Ovarian Cysts Specialist

Metropolitan Women's Center

Gigi Hafizi, MD

OB-GYN located in Annandale, VA

Although most ovarian cysts are small and harmless, they have the potential to cause severe complications and may require treatment. At Metropolitan Women's Center in Annandale, Virginia, OB/GYN Gigi Hafizi, MD, diagnoses ovarian cysts with a convenient on-site ultrasound. When your cysts need treatment, Dr. Hafizi uses the most conservative therapy possible and offers minimally invasive laparoscopy if required. If you suspect you may have ovarian cysts, call or click online to book an appointment at Metropolitan Women's Center today.

Ovarian Cysts Q&A

What are ovarian cysts?

Ovarian cysts may sound scary, but they're a prevalent condition that most women experience at some point in their lives. These cysts are usually small, fluid-filled sacs that grow either on or inside your ovaries.

Most ovarian cysts don’t cause any symptoms and disappear on their own. However, some ovarian cysts grow large and lead to the following symptoms:

  • Pelvic pain
  • Bloating
  • Dull or sharp ache in your abdomen

Cysts that burst or bleed can create severe pain that comes on suddenly. In rare cases, a cyst may be cancerous.

If your ovaries are covered in clusters of small cysts, that may be a sign of polycystic ovary syndrome (PCOS).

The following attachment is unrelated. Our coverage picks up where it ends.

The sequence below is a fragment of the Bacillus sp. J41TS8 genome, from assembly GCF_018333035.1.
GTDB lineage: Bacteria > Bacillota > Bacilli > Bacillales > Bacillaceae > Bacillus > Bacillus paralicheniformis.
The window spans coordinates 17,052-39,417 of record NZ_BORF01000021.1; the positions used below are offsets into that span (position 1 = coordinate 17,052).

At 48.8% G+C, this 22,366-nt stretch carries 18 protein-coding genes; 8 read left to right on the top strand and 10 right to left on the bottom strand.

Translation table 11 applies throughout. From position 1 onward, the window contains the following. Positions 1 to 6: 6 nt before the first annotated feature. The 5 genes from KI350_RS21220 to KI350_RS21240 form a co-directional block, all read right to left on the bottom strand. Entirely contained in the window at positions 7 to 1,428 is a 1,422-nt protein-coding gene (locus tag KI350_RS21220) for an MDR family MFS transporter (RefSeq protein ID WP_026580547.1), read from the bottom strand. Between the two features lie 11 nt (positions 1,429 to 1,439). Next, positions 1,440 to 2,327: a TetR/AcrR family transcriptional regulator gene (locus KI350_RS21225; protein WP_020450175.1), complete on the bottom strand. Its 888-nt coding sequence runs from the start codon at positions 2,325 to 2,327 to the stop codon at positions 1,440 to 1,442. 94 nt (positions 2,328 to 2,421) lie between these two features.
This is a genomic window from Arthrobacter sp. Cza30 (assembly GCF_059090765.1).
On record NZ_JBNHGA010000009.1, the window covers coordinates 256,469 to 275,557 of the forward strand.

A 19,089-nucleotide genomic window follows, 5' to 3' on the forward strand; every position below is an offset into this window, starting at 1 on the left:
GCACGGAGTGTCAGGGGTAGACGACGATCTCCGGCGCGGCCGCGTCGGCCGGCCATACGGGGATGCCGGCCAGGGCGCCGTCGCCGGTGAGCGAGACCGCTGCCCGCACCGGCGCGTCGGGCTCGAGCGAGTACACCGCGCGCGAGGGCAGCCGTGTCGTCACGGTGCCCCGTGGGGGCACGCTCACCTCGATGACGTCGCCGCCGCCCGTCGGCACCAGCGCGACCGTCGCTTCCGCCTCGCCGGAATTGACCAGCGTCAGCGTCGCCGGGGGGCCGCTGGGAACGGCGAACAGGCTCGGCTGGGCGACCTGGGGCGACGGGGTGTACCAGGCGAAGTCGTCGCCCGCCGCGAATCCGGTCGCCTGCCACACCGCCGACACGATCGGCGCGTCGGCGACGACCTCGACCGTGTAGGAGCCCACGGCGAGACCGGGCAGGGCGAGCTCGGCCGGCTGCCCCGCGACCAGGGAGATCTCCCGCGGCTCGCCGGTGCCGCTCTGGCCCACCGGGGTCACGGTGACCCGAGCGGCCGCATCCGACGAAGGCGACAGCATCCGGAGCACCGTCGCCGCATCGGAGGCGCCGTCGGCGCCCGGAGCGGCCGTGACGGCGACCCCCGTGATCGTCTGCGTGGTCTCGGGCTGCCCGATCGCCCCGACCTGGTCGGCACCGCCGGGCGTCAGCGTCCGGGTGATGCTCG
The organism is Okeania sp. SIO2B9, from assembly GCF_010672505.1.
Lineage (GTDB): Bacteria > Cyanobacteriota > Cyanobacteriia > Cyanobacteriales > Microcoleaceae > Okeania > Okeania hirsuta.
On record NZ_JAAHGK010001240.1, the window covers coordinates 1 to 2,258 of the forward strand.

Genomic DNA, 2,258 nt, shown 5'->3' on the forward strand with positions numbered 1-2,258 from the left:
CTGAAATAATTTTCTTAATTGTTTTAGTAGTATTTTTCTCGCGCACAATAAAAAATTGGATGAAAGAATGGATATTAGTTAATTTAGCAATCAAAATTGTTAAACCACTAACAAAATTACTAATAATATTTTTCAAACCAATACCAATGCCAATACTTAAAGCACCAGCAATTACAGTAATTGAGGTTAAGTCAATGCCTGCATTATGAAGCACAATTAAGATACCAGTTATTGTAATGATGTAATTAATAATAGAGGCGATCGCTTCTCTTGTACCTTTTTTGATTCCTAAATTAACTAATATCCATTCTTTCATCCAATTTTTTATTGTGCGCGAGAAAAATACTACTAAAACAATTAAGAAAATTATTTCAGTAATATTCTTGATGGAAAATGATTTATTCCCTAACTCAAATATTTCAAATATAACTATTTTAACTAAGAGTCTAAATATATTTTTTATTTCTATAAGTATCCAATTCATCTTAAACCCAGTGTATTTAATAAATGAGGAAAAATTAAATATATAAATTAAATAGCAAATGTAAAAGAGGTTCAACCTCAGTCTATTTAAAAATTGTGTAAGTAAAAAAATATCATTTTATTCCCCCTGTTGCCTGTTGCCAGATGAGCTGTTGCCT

What are the different types of ovarian cysts?

Types of ovarian cysts include:

Functional cysts

These are the most common type of ovarian cysts and develop during your menstrual cycle. Sometimes, when your ovary produces an egg, the follicle that releases it turns into a cyst. Functional cysts are small, harmless, and generally, disappear in six to eight weeks.

Teratomas

Also called dermoid cysts, teratomas grow from embryonic cells and may contain tissue such as skin, teeth, or hair. These cysts may be present at birth and continue to grow larger during your reproductive years. In rare cases, teratomas may be cancerous.

Cystadenomas

These cysts grow on the outer surface of your ovary and may become large. Most cystadenomas are non-cancerous

Endometriomas

Endometriomas develop as a result of endometriosis, a condition that causes your uterine tissue to grow outside the uterus.

How do you diagnose and treat ovarian cysts?

First, Dr. Hafizi performs a pelvic exam. If she suspects you may have ovarian cysts, she may suggest an in-office ultrasound to confirm the diagnosis. Ultrasound produces images that show the exact size, shape, and location of your cysts.

If your cysts require treatment, Dr. Hafizi always begins with the most conservative therapies first. Depending on your situation, she may recommend the following therapies:

  • Monitoring the cyst with follow-up ultrasounds
  • Medication management
  • Laparoscopy


If your cysts don’t go away on their own or cause extreme pain, Dr. Hafizi may recommend surgery. She uses a specialized instrument called a laparoscope, which allows her to view your ovaries and remove the cysts with only a small incision.


If you think you might have ovarian cysts and want minimally invasive treatment, call Metropolitan Women’s Center or book an appointment online today.